July 6th, 2016-
I had been trying to make my way to Huntington Ravine for quite some time. Since it’s a long 3+ hour ride and the weather was a big factor I had kept pushing it off. Today was perfect, the forecast was hot and dry. I decided to play hooky and take a “vacation day” to do this… you only live once right?
I got a late start so I decided to skip the summit of Mt Washington. I’ve been up there a few times, and I was more interested to experience the Huntington Ravine Trail than earning another summit notch in my belt. My plan was to ascend Huntington Ravine to the Alpine Garden, then descend the Lion Head trail and out the Tuckerman Ravine trail. I needed to be back at my car in 4 hours or less from the time I set foot on the trail.
Huntington Ravine trail is known as the most difficult and technical maintained trail in New Hampshire. It’s short at only 2.1 miles long, However it gains nearly 2500 vertical feet in elevation during that distance and most of that happens in 1 mile. It’s earned the “Class 3” rating which means “Pretty dang steep and exposed”. I was excited to see what the fuss was all about!
The weather forecast for the day was HOT with temperatures in the 90’s, low winds on the presidentials, and sunny. An ideal day for being on the presi’s.
Tuckerman Ravine Trail
I started off at Pinkham Notch Visitor center on Rt. 16. From here I started down the Tuckerman Ravine trail. It was hot out already and I was already sweating.
This trail is very wide and very gradual. At certain points I jogged to save a bit of time. There’s a few outlooks that give you a view of some waterfalls. The hike up this trail was uneventful but enjoyable.
During my time on the Tuckerman Ravine trail I passed a few hikers heading up to Tuckerman Ravine, Hermit Lake, and Lion head.
1.6 Miles and 1,350′ in elevation later I turned onto Raymond Path.
I opted to take the Raymond Path over to Huntington Ravine trail. This trail is less traveled in the summer months and is actually unmarked at the trailhead (except for a blank sign). In the winter the Snow Cat uses this trail to plow up to Huntington Ravine.
the Raymond Path is a ski trail so in the summer it’s a little damp, and a little overgrown. Still, it was a pleasant hike.
First Aid Cache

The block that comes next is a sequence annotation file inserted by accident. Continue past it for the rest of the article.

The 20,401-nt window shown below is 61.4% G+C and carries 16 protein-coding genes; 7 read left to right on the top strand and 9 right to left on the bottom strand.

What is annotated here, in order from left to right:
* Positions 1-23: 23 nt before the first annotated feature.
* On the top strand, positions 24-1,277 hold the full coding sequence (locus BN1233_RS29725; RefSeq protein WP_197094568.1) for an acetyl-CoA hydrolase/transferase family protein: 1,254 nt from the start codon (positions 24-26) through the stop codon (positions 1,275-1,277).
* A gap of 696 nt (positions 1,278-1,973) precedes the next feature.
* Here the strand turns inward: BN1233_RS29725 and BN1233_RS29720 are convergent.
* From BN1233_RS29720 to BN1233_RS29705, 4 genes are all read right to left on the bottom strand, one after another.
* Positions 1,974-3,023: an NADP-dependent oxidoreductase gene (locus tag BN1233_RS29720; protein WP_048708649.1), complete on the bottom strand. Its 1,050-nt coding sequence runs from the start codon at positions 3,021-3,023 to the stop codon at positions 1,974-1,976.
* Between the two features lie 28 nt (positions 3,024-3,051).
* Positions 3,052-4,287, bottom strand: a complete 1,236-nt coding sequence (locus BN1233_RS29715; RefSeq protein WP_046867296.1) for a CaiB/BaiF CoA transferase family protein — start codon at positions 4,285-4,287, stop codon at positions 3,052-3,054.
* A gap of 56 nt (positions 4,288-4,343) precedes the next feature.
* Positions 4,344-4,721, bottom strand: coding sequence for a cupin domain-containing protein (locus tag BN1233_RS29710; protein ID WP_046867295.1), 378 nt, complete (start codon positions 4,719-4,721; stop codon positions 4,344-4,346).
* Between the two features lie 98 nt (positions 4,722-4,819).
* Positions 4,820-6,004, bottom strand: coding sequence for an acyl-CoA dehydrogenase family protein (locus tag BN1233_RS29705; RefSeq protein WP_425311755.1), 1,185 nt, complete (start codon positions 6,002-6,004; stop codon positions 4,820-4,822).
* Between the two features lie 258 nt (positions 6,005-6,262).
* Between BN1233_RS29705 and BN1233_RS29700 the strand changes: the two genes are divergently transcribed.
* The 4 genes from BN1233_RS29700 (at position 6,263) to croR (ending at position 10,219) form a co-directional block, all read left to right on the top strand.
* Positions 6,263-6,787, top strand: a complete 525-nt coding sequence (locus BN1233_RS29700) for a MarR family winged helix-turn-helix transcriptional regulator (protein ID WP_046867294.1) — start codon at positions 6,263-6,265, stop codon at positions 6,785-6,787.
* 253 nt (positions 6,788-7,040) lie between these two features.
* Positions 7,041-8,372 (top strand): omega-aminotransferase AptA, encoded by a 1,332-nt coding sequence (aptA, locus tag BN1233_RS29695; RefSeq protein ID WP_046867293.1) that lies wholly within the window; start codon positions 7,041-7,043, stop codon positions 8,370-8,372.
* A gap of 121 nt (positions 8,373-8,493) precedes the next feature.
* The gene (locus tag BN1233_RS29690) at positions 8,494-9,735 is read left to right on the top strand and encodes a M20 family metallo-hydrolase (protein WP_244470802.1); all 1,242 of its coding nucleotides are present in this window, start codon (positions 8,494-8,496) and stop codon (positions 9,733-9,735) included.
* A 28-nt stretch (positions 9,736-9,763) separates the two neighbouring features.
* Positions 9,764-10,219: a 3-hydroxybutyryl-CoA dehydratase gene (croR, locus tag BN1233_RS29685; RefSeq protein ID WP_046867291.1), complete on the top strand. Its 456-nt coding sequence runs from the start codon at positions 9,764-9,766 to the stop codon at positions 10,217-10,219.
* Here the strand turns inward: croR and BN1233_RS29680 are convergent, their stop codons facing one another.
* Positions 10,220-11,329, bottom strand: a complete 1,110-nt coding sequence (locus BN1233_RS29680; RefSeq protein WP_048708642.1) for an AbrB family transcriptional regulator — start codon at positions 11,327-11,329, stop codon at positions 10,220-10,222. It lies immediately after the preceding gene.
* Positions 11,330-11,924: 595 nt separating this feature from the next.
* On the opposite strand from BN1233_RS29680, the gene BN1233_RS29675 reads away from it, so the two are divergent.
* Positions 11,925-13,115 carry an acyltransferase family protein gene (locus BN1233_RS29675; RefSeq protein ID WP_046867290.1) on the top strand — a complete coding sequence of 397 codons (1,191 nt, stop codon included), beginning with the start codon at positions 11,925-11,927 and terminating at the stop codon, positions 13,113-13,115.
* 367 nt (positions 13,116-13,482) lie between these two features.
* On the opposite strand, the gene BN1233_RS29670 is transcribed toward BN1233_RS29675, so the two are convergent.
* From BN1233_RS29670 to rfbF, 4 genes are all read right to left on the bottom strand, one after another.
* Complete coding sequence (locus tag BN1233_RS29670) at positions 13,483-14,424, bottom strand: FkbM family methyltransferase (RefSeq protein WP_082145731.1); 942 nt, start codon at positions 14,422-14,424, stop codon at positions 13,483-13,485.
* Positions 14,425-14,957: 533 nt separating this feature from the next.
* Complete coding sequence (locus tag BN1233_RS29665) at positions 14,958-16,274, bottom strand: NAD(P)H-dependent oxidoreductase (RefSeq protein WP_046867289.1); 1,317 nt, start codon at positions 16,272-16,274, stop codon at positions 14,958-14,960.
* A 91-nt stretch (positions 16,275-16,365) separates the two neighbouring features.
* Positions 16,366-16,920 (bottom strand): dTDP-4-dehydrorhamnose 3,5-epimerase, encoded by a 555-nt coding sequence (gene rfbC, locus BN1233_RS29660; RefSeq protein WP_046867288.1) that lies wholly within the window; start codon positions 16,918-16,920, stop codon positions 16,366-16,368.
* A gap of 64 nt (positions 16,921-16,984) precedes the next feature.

Nearing the Junction of Huntington Ravine trail I passed by Harvard Cabin. Harvard Cabin is owned by Harvard Mountaineering Club. In the winter months this is the ideal camp spot for ice climbers and alpine skiers with its close proximity to Huntington Ravine.
About 1/2 mile later I turned onto Huntington Ravine Trail.
Huntington Ravine Trail
At the junction of Huntington Ravine trail I hung a left. The Huntington Ravine Trail starts out gradual and weaves through wooded areas.
Shortly later there is a mild river crossing that brought me parallel to the water runoff coming from the ravine ahead. The trail winds over short sections of boulders with water flowing beneath.
A short distance later I passed by the Albert Dow memorial Rescue Cache. This cache is helpful in the winter months to aid in the rescue of climbers and skiers in an emergency. It’s dedicated to Albert Dow, who died in 1982. Dow was a member of a rescue team sent into Huntington Ravine to search out and rescue missing climbers from O’dells Gully. Dow, was killed in an avalanche mid-rescue and found buried under over 4 feet of snow.
After passing the rescue cache, the trees opened up a bit and granted me my first view into the ravine… it was an incredible sight! Looking up at the ravine headwall and the “Fan” was intimidating to say the least. From this perspective it looked so steep, like a rock climb rather than a hike.
As I got closer to the headwall the trails terrain got much more interesting. Giant boulders piled on top of each other made up the trail, some parts required climbing up and over, others required crawling underneath.
Now at the base of the ravine’s boulder field I found it hard to follow the trail (marked in yellow blazes). So I just started going up. Climbing from boulder to boulder through the talus slope towards the steep wall ahead hoping i’d eventually run back into the blazed trail.
I pretty much lost the trail completely as my pace slowed to a crawl. The line I was following ended and faded into some krummholz. I kept on moving in the direction of where I assumed the trail would be. A few steps later I spotted a yellow a blaze and continued to follow them.